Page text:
Bulletin of the Center for Children's Books

In the first chapter of this beginning reader, Pig sets off for a picnic on the first day of spring and meets Goose. "How well you fly!" she comments, and Goose suggests that he teach her; alas, pigs famously do not fly, but rather than feeling disappointed, Pig sees the humor in the situation and the two friends enjoy a lovely—grounded—picnic. Still, Pig is feeling a bit useless, but then she remembers she's a good event planner, and the first day of spring (and the book) ends with a dinner and dance party. Charming and goofy Pig and Goose are surely kin to Frog and Toad, and there's gentle humor and whimsy threading through the story. The repetition of words, short sentences, and the three-chapter set up make this an ideal choice for older listeners transitioning to young readers, but the playful dialogue also lends itself to reading aloud. Bond's watercolor art creates a quiet, dreamy world with softly dappled textures and a subdued palette against a creamy background until a full page spread of brighter blues and greens captures the night sky of the waning spring day. Fans of Pooh and Co. and The Wind in the Willows will want to make pals with Pig and Goose and hope for another seasonal outing.

Publishers Weekly

Limited vocabulary doesn't mean early readers can't be lyrical. Bond (Out of the Woods) demonstrates as much in a passage about spring: "They watched the wind play in the new leaves. Everything whispered and waved and danced." Three linked stories accompanied by fanciful pen-and-wash drawings explore the theme of identifying gifts. In the first, Pig tries to learn how to fly like her new friend Goose, but fails ("I have never seen a pig fly," Pig admits). Next, she admires Goose's ability to swim ("Swimming is so elegant. So graceful. So quiet. I am none of those things"). When Pig throws a marvelous party, though, it's Goose who's impressed: "'Pig,' whispered Goose, 'you are wonderful.'" Innocent exclamations abound ("Goody gumdrops!"), and so do sincere and generous sentiments. Pig is rosy cheeked and ample waisted, and wears rather dumpy clothing, while Goose is sleek and handsome. Yet it's Pig who keeps her guests enthralled and who pays attention to beauty. It's a quiet but effective reminder that an individual's appearance and skills are not the source of his or her worth.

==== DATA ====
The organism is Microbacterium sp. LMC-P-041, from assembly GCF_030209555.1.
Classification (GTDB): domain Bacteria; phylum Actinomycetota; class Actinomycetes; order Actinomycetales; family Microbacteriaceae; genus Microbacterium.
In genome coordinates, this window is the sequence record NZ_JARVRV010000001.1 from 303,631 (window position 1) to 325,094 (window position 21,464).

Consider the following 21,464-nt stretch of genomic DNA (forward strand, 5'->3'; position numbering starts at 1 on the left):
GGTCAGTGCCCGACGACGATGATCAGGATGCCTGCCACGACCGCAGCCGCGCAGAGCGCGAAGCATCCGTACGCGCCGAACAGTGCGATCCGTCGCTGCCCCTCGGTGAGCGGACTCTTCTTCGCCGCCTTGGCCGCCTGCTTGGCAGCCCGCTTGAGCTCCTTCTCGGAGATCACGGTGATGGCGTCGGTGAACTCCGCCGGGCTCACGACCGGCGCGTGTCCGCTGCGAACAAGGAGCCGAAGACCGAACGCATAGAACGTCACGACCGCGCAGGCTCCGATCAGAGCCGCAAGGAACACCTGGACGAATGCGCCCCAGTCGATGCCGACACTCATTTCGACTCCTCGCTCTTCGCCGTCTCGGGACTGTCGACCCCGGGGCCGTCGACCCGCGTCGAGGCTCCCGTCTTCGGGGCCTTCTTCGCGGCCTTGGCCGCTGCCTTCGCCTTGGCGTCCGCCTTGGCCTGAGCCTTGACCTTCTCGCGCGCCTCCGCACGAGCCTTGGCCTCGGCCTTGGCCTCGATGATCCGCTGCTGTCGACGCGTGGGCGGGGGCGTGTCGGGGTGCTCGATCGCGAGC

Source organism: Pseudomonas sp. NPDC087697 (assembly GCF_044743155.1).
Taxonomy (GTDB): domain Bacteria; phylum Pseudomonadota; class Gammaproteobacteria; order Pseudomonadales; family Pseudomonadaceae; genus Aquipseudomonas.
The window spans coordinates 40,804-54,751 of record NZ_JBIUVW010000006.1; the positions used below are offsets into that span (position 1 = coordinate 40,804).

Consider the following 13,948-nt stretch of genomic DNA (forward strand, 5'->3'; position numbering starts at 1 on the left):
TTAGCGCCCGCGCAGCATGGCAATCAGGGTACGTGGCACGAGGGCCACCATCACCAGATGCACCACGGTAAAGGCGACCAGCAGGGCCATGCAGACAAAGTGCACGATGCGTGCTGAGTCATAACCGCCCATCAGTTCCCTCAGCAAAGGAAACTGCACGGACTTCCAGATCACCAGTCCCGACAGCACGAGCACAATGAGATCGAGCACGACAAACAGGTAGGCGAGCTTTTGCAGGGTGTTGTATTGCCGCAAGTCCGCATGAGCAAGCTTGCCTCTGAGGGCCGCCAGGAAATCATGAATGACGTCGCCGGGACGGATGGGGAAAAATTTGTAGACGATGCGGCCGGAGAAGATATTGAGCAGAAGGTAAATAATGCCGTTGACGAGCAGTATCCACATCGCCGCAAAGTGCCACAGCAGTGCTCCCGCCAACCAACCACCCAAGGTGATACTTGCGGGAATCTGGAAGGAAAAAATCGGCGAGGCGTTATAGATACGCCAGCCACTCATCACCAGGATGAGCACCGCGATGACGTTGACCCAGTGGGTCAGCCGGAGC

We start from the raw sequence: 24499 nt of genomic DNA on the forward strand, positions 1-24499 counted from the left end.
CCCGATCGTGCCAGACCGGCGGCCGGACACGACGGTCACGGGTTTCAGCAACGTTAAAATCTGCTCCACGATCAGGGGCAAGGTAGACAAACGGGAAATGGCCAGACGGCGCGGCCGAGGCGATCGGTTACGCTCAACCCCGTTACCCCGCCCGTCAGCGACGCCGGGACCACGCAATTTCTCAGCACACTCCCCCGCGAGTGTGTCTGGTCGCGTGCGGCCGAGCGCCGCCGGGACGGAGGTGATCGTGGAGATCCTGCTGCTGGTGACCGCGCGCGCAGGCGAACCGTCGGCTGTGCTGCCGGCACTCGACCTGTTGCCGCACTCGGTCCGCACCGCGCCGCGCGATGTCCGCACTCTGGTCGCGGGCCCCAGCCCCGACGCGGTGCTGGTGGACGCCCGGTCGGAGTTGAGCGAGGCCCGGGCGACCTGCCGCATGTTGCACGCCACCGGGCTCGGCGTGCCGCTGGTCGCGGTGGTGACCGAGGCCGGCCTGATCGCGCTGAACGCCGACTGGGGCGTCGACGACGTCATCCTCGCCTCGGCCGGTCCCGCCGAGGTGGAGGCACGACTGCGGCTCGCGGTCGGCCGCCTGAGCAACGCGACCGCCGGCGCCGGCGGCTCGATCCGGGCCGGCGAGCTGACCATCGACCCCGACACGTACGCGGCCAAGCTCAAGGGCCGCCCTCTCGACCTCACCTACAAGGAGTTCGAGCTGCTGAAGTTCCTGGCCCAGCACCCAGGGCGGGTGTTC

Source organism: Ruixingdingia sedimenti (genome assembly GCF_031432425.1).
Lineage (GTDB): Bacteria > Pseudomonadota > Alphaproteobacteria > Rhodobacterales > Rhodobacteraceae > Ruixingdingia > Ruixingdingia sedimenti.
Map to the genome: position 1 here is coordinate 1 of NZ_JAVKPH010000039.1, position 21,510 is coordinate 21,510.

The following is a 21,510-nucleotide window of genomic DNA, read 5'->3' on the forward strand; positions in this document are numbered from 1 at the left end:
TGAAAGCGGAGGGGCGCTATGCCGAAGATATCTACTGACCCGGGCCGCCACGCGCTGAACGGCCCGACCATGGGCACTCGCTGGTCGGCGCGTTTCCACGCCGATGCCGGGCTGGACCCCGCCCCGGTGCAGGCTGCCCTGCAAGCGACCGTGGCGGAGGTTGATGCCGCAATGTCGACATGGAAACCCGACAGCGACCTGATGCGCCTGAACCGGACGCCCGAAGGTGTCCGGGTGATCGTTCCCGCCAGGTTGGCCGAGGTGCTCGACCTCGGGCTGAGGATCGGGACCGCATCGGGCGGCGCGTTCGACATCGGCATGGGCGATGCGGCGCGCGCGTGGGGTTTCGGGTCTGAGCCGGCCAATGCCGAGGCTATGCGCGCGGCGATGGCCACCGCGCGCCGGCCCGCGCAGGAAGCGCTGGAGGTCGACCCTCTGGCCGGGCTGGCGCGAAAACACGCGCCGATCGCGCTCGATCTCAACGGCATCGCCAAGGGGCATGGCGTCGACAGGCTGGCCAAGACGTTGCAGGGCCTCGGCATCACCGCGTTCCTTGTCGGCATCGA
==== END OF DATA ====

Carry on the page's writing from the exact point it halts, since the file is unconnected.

The Horn Book

Pig decides to embrace the first day of spring with a picnic by the pond. As she skips in that direction, a white dot in the sky catches her attention. "The dot got bigger and bigger. The dot came to land right by Pig! The dot was not a dot at all. It was a goose!" Thus begins a special friendship reminiscent of many classic pairs in the beginning reader canon. In three short chapters spanning less then twenty-four hours, readers join these two as they get to know each other better. In the first chapter, Goose tries to teach Pig to fly, with comical results. In the second chapter, Pig comes to terms with the fact that she cannot swim, either, and will never be graceful like her new friend, Goose. "'But,' said Goose, 'you are other things.'" While the chosen vocabulary consciously supports newer readers, the text remains smooth and expressive. The comfortable line-and-watercolor illustrations capture both the season and the spirit of the story while providing some visual cues to help readers along. In the final chapter, Pig throws a party that evening at her house. She prepares delicious food, tells great stories, laughs and dances. "'Pig,' whispered Goose, 'you are wonderful.'" These two have already noted their mutual appreciation for all the seasons—perhaps they will experience them together in future adventures.

Hardcover
ISBN: 978-1-58089-594-1

E-book
ISBN: 978-1-60734-715-6 EPUB
ISBN: 978-1-60734-846-7 PDF

Ages: 5-8
Page count: 48
6 1/2 x 8 3/4

Correlated to Common Core State Standards:
English Language Arts-Literacy. Reading Literature. Grade 2. Standards 1, 3, 5, 6, 7, 10
English Language Arts-Literacy. Reading Literature. Grade 3. Standards 1, 3, 4, 5, 6, 7, 10